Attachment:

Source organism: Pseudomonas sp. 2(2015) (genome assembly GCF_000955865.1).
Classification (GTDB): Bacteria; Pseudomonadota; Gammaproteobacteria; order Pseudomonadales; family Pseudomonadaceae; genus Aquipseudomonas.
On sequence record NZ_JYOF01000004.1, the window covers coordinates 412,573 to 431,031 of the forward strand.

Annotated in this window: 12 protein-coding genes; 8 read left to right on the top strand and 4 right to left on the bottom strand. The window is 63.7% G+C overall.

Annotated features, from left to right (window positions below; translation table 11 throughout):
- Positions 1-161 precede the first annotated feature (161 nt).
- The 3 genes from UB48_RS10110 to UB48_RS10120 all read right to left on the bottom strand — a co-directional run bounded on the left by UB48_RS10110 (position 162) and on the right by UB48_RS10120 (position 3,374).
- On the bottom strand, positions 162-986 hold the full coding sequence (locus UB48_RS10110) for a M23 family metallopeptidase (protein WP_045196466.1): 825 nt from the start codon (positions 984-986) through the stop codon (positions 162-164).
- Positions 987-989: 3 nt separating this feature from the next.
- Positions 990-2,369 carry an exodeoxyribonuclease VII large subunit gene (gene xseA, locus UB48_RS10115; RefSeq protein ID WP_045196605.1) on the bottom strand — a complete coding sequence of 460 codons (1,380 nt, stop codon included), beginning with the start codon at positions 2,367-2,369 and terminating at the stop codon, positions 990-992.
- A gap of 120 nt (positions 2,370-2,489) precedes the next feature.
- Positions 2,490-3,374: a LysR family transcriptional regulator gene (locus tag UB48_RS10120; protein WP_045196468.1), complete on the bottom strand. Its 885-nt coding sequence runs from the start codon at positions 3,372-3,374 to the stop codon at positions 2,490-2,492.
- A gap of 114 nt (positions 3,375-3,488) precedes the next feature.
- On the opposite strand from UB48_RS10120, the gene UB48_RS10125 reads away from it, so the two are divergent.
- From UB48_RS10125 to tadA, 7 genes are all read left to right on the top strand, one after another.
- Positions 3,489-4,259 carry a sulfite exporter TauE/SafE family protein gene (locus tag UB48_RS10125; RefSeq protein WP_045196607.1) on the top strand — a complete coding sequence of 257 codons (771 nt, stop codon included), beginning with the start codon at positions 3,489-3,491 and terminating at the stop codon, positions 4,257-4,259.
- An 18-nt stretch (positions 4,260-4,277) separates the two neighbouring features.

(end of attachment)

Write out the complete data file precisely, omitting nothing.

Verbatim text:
Source organism: Pseudomonas sp. 2(2015) (genome assembly GCF_000955865.1).
Classification (GTDB): Bacteria; Pseudomonadota; Gammaproteobacteria; order Pseudomonadales; family Pseudomonadaceae; genus Aquipseudomonas.
On sequence record NZ_JYOF01000004.1, the window covers coordinates 412,573 to 431,031 of the forward strand.

Annotated in this window: 12 protein-coding genes; 8 read left to right on the top strand and 4 right to left on the bottom strand. The window is 63.7% G+C overall.

Annotated features, from left to right (window positions below; translation table 11 throughout):
- Positions 1-161 precede the first annotated feature (161 nt).
- The 3 genes from UB48_RS10110 to UB48_RS10120 all read right to left on the bottom strand — a co-directional run bounded on the left by UB48_RS10110 (position 162) and on the right by UB48_RS10120 (position 3,374).
- On the bottom strand, positions 162-986 hold the full coding sequence (locus UB48_RS10110) for a M23 family metallopeptidase (protein WP_045196466.1): 825 nt from the start codon (positions 984-986) through the stop codon (positions 162-164).
- Positions 987-989: 3 nt separating this feature from the next.
- Positions 990-2,369 carry an exodeoxyribonuclease VII large subunit gene (gene xseA, locus UB48_RS10115; RefSeq protein ID WP_045196605.1) on the bottom strand — a complete coding sequence of 460 codons (1,380 nt, stop codon included), beginning with the start codon at positions 2,367-2,369 and terminating at the stop codon, positions 990-992.
- A gap of 120 nt (positions 2,370-2,489) precedes the next feature.
- Positions 2,490-3,374: a LysR family transcriptional regulator gene (locus tag UB48_RS10120; protein WP_045196468.1), complete on the bottom strand. Its 885-nt coding sequence runs from the start codon at positions 3,372-3,374 to the stop codon at positions 2,490-2,492.
- A gap of 114 nt (positions 3,375-3,488) precedes the next feature.
- On the opposite strand from UB48_RS10120, the gene UB48_RS10125 reads away from it, so the two are divergent.
- From UB48_RS10125 to tadA, 7 genes are all read left to right on the top strand, one after another.
- Positions 3,489-4,259 carry a sulfite exporter TauE/SafE family protein gene (locus tag UB48_RS10125; RefSeq protein WP_045196607.1) on the top strand — a complete coding sequence of 257 codons (771 nt, stop codon included), beginning with the start codon at positions 3,489-3,491 and terminating at the stop codon, positions 4,257-4,259.
- An 18-nt stretch (positions 4,260-4,277) separates the two neighbouring features.